Forget the fruitcake—black cake should be the flavor of the season
Why settle for the stale seasonal fruitcake when its Caribbean cousin is much more delectable?
When you grow up poor in the projects, as I did, you don’t have the luxury of not eating food that doesn’t look appealing. In my early years, I had my fill of powdered eggs, bologna, and the much-maligned government cheese.
But that government food tasted like my uncle’s succulent ribs compared to one of the worst inventions I’ve ever tasted — fruitcake.
There’s nothing wrong with the cake itself. It contains flour, butter, eggs and sugar — a standard cake recipe. It’s the dried fruits like apricots, raisins, figs, or whatever else that turn me off.
At its best, a fruitcake is a mish-mash of stuff that makes you ask, “Why?” As in, “Why would anyone bake this, let alone eat it?”
Thankfully, Afro-Caribbean people created a different type of fruitcake that looks and tastes good. While fruitcake contains chunks of dried fruit, black cake soaks the fruit in alcohol for a long time and then blends it.
Let’s explore the difference between fruitcake and black cake.
Fruitcake goes back to Roman times. According to a history recounted on PBS, the Romans made the cake with a mixture of dried fruit, honey, barley and wine, and it became a staple for hungry soldiers. European colonists brought fruitcakes to America.
For reasons that still baffle me, fruitcake took off. Bakeries started shipping fruitcakes through the mail in 1913, according to National Calendar Day. In 1928, the USDA recommended formulas and recipes for Christmas fruitcakes. The phrase “nutty as a fruitcake” entered the American lexicon in the 1920s or ‘30s, a reference to the large number of nuts in the cake.
The USDA also recognizes the love-it-or-hate-it perception of fruitcake. “Whether you love or loathe the holiday fruitcake, none would be possible without the farmers who produce the ingredients necessary to enjoy (or poke fun at) the long-standing holiday tradition,” the organization notes.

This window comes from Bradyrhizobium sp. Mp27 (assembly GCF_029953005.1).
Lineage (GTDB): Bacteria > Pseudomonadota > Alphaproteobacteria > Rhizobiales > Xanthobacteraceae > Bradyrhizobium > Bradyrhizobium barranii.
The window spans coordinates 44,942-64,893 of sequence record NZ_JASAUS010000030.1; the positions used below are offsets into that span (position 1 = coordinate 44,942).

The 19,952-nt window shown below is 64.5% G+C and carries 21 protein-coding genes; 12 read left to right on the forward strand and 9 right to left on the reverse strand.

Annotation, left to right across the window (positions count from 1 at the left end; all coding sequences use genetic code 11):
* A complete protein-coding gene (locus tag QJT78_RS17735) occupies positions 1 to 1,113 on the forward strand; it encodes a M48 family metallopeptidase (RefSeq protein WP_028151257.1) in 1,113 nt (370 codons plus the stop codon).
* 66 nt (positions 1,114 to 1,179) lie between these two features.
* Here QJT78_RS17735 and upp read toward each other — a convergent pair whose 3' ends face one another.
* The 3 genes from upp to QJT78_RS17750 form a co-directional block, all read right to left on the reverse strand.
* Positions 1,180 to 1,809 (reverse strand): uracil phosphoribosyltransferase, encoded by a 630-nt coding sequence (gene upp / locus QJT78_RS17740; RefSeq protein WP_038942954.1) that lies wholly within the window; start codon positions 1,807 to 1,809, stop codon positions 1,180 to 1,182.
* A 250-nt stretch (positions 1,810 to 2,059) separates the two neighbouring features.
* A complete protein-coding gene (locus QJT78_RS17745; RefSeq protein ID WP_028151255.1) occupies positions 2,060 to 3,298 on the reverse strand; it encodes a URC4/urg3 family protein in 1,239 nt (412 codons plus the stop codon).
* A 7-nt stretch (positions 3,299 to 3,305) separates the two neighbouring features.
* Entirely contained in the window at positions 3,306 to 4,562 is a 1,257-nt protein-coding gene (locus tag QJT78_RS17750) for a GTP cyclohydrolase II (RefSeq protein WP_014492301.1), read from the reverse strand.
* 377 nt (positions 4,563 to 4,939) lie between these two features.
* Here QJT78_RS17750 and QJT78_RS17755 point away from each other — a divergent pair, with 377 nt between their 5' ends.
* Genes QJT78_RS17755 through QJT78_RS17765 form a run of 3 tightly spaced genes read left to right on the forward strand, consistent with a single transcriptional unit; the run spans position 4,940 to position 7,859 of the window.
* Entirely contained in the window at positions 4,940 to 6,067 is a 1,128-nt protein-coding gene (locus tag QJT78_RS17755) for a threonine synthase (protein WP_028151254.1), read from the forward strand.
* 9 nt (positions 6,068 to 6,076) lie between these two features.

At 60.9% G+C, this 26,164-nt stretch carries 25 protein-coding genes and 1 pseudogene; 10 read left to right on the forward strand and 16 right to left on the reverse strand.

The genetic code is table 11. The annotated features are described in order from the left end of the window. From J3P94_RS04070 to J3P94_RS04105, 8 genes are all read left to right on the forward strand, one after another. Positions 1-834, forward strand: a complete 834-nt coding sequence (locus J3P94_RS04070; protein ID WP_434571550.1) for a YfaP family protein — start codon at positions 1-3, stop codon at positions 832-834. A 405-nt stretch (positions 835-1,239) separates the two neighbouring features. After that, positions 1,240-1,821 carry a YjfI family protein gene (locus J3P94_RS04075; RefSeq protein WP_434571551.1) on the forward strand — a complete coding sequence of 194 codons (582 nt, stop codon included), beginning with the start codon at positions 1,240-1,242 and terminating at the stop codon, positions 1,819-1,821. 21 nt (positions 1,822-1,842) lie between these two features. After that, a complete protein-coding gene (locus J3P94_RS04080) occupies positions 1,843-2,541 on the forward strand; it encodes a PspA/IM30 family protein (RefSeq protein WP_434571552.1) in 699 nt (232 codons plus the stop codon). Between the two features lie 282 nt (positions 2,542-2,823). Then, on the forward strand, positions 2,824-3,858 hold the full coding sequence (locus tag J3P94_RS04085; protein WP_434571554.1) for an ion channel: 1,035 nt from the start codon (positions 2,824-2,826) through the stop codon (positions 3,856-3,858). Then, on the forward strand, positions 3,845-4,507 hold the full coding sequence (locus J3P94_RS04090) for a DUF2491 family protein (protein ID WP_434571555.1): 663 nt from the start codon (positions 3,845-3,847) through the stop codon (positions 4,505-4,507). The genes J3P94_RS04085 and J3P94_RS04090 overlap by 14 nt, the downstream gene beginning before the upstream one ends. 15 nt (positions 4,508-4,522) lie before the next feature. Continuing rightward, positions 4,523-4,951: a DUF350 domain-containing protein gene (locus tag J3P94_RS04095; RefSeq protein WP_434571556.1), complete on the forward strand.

It’s also hard to kill a fruitcake. It can last a month at room temperature, four months in a refrigerator, and a year in a freezer. The duration that fruitcakes can last might also account for their popularity in the early 20th century. Delivering an item via rail or horse took a long time, and a fruitcake stayed fresh.
Speaking of staying fresh, conservators for the Antarctic Heritage Trust found a 106-year-old fruitcake on Cape Adare. “Although the tin was in poor condition, the cake itself looked and smelt (almost) edible,” the trust said.
Thank you, but no. Please pass the government cheese.
A century-old black cake may exist someplace. According to History.com, black cake’s predecessor, plum pudding, dates back to the 15th century. Oliver Cromwell, the English politician, banned plum pudding for a time because he saw it as a symbol of paganism. In the early 1700s, after the Crown regained the throne, King George I served plum pudding at Christmas dinner, and it became an English staple.
The British brought plum pudding to the Caribbean, and over time, the islands’ inhabitants put their spin on the Christmas treat.
The most famous black cake recipe came from an unlikely source. The poet Emily Dickinson sent her black cake recipe to a friend in 1863, and cooks worldwide have tried to make it as Dickinson did. Most adjust it, but you can see her recipe on the Harvard Library website.
Trinidadian Black Cake is the recipe you’ll most often see, though they’re all reasonably close. The types of fruit and alcohol vary, with some preferring currants, figs and dates to prunes, raisins and apricots. You can use whatever fruit combination you want.
It would be best if you had a blender and a lot of time. A WHOLE lot of time.
Black cake brings a new meaning to the word patience since cooks often macerate — or soak — the fruit in rum and red wine or brandy for months or even a year. Experienced black cake cooks roll their eyes at recipes that call for soaking the fruit for a week. The alcohol pulls out the flavor of the fruit and gives the cake a richer taste, so a week doesn’t cut it.
The first time I had black cake, I mistook it for a chocolate cake because it looked just like it. But it tasted nothing like it — in a good way. I started researching black cake history, and upon learning it’s a cousin of the fruitcake, I asked myself:
“Where have you been all my life?”
Black cake is a terrific alternative to fruitcake. So you’ll need to start soaking those dried fruits right now — for next year.
While I typically drop a recipe of my own, I like the following black cake recipes — though I soak the fruit for at least three months, which is still way too short for some purists.
That said, if you want to give it a try this holiday season, this recipe found in the New York Times uses prunes, raisins and currants — and has a short 48-hour soak time. Another variation on the Jamaican black cake uses port wine and dark rum.
Expecting a big crowd? The Washington Post published Emily Dickinson’s black cake recipe, a version few people try because it’s huge and serves 60 people.
Ray Marcano is a longtime, award-winning journalist who has written and edited for some of the country’s most prominent media brands. He’s a former national president of the Society of Professional Journalists, a two-time Pulitzer juror, and a Fulbright Fellow.
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